Kashyap said...

My thoughts:

1. "..., it (FF) wastes a lot of window space, ... "

Hmm, I never noticed. Where exactly is this extra space? I am currently switching between ff and chrome and i see exactly the same html render space. If you are referring to the lack of a standard title bar in chrome, that can be easily remedied in one of 2 ways:
a. Remove title bar in ff (
b. Add title bar in chrome (i prefer this one, for uniform look and feel and ease of dragging the window around)

2. Flexible tab manipulation:
I agree for some reason its not on linux, but on windows i have used this... awesome on multi monitor setups. Little known fact: gedit has flexible tabs too.

3. " in new window..."
I pity (some) laptop users... For others, there is always middle click.

4. Integrated address and search:
Used this feature in ff just a few seconds ago. words entered into the address bar result in a google query page. Infact, I would actually WANT another search box, for easy custom searches like imdb or wikipedia.
(note: sure, the search suggestions dont work in the address bar of ff. i concede that point)

5. Tab closing funda: seriously? no comment. i guess this one is a personal quirk.

Finally, what clinches it (for me) is the sheer number of ff plugins.

RPG said...

1. The extra space I am speaking of is gained by getting rid of the titlebar and menubar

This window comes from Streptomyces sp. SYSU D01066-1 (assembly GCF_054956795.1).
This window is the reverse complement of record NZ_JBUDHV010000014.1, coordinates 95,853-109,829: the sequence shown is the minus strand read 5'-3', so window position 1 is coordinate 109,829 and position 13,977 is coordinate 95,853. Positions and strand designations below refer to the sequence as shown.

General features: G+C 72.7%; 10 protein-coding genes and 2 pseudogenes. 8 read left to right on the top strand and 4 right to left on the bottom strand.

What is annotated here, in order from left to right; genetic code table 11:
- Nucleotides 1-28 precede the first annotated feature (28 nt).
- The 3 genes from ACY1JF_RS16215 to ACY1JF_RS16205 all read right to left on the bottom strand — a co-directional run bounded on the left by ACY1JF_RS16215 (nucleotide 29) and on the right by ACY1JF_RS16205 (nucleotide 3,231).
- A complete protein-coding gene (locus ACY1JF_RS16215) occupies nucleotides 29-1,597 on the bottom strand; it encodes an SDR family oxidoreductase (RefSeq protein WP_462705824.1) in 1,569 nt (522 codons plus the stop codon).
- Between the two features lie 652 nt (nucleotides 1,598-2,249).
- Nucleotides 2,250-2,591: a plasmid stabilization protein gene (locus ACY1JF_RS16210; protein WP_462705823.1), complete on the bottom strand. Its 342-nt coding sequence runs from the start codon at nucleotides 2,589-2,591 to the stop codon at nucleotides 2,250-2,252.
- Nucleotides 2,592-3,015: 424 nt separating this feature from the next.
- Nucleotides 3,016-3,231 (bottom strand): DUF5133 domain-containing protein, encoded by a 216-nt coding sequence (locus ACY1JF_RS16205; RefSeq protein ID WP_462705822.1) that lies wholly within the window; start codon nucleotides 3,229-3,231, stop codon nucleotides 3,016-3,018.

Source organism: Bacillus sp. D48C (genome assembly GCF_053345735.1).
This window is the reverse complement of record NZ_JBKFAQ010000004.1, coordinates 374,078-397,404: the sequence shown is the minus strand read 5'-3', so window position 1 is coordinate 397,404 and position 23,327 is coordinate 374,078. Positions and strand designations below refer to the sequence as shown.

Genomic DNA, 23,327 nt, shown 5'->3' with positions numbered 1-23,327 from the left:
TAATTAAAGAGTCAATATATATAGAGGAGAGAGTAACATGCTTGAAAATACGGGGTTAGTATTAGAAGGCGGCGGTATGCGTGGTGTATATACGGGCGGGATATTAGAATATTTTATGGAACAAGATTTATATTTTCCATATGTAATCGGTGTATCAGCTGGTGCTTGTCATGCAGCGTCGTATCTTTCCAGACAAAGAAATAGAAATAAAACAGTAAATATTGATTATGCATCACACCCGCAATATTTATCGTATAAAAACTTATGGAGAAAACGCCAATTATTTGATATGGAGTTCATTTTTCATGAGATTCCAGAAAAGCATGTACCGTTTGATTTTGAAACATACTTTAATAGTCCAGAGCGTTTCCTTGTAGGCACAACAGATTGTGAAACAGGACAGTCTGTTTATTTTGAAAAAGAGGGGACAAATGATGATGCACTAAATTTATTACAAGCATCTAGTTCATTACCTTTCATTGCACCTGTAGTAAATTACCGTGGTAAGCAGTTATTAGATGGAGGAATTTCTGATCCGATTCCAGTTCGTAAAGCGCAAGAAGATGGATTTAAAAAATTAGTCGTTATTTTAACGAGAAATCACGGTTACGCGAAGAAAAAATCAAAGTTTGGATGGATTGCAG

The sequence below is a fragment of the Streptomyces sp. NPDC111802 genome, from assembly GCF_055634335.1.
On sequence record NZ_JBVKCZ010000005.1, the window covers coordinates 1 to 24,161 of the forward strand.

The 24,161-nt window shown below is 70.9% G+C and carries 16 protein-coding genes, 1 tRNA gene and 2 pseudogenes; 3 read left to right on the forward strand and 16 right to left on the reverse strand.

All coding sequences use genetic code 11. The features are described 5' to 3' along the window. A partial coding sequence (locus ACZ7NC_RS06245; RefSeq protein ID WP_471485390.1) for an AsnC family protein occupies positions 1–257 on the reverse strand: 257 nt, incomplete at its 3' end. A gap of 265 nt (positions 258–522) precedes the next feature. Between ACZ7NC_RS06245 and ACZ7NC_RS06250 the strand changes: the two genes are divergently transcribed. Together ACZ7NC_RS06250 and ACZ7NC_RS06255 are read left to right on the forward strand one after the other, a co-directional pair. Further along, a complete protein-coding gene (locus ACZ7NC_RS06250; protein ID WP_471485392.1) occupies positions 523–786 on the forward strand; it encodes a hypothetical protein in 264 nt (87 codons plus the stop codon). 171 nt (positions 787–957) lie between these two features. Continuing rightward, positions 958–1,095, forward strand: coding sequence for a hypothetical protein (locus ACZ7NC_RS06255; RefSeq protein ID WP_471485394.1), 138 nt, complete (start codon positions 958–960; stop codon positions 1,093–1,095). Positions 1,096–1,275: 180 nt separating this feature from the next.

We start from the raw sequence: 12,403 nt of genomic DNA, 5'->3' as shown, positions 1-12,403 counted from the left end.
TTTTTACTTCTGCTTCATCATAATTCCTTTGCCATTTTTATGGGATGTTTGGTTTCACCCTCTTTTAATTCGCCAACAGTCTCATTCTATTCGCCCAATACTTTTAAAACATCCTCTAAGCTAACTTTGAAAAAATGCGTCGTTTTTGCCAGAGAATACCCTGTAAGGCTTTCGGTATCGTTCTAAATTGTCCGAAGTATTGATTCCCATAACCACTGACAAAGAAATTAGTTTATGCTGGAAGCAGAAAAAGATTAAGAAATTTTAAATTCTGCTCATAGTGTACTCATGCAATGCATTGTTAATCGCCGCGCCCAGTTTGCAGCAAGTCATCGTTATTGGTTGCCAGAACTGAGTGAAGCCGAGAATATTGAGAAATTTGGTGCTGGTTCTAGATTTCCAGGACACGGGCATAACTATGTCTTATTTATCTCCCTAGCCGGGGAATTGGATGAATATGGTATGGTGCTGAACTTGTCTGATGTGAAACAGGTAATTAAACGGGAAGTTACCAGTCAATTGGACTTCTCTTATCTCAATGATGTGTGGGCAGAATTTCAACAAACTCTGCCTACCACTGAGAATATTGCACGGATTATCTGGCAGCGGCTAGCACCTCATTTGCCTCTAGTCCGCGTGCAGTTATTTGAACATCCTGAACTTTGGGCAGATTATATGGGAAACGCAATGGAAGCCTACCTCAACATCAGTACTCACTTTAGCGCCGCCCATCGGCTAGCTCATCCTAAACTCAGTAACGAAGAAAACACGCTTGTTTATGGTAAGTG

1a. It is an extension for an extension. Needs Chromifox extreme to work. I installed Chromifox extreme. It nuked my Ctrl+F. Uninstalled Chromifox Extreme. Ctrl-F is still dead. Bad, bad extension.

2. Thanks for the gedit tip.

3. If I press both the touchpad buttons, it does it in a new tab. This is a big help.

4. That feature is flaky. try typing arbit and pressing enter in FF. It'll try to teleport you to http://arbit/ I think it doesn't search when you type in only one word which is not in history.


I suppose custom search engines could be added via a chrome extension to offer IMDB searches along with Google searches all the time. But until someone implements it, it has to count against chromium. Offering multiple searches all the time could be useful.

5. I often open a ton of tabs and close many in one go. It suits my usage style pretty well.

After 1, I'll think 10 times before I install *any* FF extension.